Attitude barrier

Technically speaking, I am a professional Japanese-English translator/interpreter.  But English is still difficult for me though I have used English for more than 10 years.  Having said that, what troubles me when I interpret between Canadians and Japanese is not language but attitude.  It’s attitude barrier.

I was born and raised in Japan, but since when I was a little kid, I’ve had difficulties in communicating with typical Japanese.  When they tell something to other people, they hide important points between the lines.  Canadians do it in some degree, but typical Japanese do it in much higher degree.  So, when they listen to other people, they always try to read between the lines.  It’s like coding and decoding.  For some reasons, I cannot code and decode in their way.  When I speak frankly, they assume I imply something. If I say, “no, I’m not implying anything”, they assume I imply something by saying it.  As I wrote in a previous post, in Japan, it is important to show your efforts.  When someone asks other people to do something that they cannot afford to do, they do not say “I cannot do it” but make tremendous efforts to do it, which makes other people feel bad. So, they try to avoid asking other people to do something whether it is demanding for them or not.  If someone says “I can do it”, typical Japanese assume the person implies that he/she cannot afford to do it but will make tremendous efforts to do it because he/she was asked to do so.  If they want someone to do something, they do not tell it to the person but expect him/her to read their mind.  If the person do not do it, they complain about the person behind his/her back.  All those things happen in the current work place, and it often causes problems between Canadians and Japanese.  I’ve tried to explain it to my Japanese coworkers, but they never understand it.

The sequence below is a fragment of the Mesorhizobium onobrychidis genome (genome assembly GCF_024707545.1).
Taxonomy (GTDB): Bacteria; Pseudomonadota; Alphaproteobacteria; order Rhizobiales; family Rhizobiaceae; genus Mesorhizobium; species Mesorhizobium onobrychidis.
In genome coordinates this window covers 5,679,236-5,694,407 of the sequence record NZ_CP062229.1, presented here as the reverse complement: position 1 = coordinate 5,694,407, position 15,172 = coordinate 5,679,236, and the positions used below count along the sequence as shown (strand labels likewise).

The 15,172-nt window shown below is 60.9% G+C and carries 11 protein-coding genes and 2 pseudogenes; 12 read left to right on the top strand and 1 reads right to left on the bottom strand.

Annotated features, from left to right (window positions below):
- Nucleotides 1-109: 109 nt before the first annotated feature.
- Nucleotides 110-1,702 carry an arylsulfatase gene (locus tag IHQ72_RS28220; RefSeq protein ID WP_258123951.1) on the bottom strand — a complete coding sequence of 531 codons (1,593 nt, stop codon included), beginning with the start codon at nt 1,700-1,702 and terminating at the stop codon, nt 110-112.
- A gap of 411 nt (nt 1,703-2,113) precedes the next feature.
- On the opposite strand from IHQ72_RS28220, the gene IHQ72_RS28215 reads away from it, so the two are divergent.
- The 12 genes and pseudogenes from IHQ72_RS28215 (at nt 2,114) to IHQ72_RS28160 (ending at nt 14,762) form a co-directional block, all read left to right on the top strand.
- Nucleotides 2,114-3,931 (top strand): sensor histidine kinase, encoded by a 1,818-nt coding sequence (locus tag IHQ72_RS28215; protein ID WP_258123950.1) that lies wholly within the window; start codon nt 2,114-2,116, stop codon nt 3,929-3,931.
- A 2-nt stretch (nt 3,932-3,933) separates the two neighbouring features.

A good thing is that now my Canadian colleagues understand me.  When I lived in Japan and had problems caused by the attitude barrier, those Japanese told me “you are wrong”.  Now I know I was not wrong.

February 8, 2013Permalink